Back in November 2020, the Government announced that they would be gathering evidence for a Biomass Strategy that would be published in 2022. Considering we are trying to fend off a Climate Emergency, this did seem like a long lead in time with a distinct lack of urgency. Of course, there was a global pandemic to deal with but since then we have had COP26 and COP27, the Ukraine war, energy price hikes and the Cost-of-Living Crisis. All of these events should be crystallising mindsets into producing a workable policy framework that incentivises the production of home-grown biomass. Unfortunately, the long-awaited strategy seems to have been kicked down the road a few more months. The Government announced last week that it will now be published in the second quarter of 2023. This is disappointing and for many in the sector will be highly frustrating.
HOWEVER, I have been involved with biomass crops for nearly 30 years, so I have seen many biomass and bioenergy strategies in my time. Usually, these have over promised and under delivered. Therefore, in some ways it might be a good sign that Government departments are taking their time to understand the intricacies and complexities of the many different biomass feedstocks. Several schemes in the past fell foul of a fundamental lack of understanding – launched with much fanfare and huge aspirations but fatally flawed from the outset. Time and again this led to thwarted ambition.
Patience will also be required regarding the review of the Environmental Land Management Scheme (ELMS). Farmers and land owners were hoping to get some definitive information on this last week and clarity on the payment levels offered for the Sustainable Farming Initiative (SFI). Nevertheless, Environment Secretary Thérèse Coffey who was delivering a speech at the CLA Business Conference, announced there would be an announcment in the New Year.
It’s not all doom and gloom. The Biomass Feedstocks Innovation programmme funded by BEIS is a game changer for the perennial energy crops sector. For the first time since the 1990s serious funding is being ploughed into developing new ways to innovate and meet the upscale challenge that could lead to 700,000 hectares of biomass crops by 2050. This shows that the Government broadly understands that the sector requires support and investment, and any green shoots need to be nurtured so an industry can be developed and ultimately deliver on this promise. The BFI projects will be wrapping up in the spring of 2025. Based on the typical time that Government backed initiatives take to be designed, consulted on and launched, it is likely that any schemes that do come on the back of the Biomass Strategy will be launched just as many on these BFI innovations are ready for commercialisation. Coincidence? I would like to think not.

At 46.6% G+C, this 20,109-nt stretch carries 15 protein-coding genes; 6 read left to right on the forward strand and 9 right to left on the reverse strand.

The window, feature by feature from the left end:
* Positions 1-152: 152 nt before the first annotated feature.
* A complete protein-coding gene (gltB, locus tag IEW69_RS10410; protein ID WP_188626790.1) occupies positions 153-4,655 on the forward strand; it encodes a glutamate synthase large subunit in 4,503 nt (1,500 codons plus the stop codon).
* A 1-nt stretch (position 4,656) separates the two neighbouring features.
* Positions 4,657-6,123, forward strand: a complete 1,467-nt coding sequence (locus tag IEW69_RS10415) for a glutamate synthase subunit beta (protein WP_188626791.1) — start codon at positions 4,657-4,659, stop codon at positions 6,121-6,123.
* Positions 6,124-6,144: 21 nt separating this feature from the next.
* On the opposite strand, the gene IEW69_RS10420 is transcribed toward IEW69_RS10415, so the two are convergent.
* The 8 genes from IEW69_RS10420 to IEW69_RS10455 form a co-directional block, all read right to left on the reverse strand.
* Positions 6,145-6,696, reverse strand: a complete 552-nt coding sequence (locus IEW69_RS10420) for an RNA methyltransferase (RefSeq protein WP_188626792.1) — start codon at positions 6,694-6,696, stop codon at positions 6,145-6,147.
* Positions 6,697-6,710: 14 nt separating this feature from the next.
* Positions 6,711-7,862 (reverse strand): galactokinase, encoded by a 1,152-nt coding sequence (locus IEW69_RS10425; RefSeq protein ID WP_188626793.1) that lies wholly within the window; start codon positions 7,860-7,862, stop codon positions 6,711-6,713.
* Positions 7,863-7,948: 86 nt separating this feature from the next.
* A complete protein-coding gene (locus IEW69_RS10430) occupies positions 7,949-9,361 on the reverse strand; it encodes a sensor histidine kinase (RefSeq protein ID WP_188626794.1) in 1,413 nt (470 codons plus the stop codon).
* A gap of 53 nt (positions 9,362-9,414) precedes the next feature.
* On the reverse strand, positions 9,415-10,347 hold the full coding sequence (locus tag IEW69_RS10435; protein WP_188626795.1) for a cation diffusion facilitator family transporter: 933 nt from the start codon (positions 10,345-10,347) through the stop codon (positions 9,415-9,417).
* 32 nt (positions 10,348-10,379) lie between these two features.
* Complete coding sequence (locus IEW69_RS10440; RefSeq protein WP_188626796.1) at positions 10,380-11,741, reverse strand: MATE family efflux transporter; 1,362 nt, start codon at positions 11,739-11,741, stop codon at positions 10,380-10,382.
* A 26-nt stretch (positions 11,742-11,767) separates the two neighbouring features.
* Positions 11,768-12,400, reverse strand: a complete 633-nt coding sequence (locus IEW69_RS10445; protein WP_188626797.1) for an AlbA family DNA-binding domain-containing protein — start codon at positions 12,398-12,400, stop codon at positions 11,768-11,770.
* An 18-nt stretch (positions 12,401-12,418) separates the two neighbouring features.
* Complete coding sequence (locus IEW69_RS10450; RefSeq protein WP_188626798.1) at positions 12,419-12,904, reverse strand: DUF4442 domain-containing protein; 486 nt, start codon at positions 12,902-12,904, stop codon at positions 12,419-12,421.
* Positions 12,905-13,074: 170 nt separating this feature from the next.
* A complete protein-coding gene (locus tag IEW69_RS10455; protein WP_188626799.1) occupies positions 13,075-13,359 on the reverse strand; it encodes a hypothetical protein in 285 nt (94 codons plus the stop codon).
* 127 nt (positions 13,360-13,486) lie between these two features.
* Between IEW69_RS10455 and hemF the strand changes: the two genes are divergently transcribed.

U.N. Secretary General Antonio Guterres told delegates at the recent COP27 in Egypt that “We are on a highway to climate hell with our foot on the accelerator.” The UK Biomass Strategy and ELMS need to be part of the answer to the Climate Emergency. If we get this right, then other countries will be following our lead and learning from our examples. So, although these delays could be considered a setback, I am (for now anyway) willing to give the benefit of the doubt and look on the positive side. My hope is that by being cautious about publishing, the Government is showing that they are determined to get this right and are truly committed to a low carbon and sustainable future with biomass crops having a pivotal role.
For more information on past UK perennial energy crops policy read:
Adams, PWR and Lindegaard KN (2016) A critical appraisal of the effectiveness of UK perennial energy crops policy since 1990 . Renewable and Sustainable Energy Reviews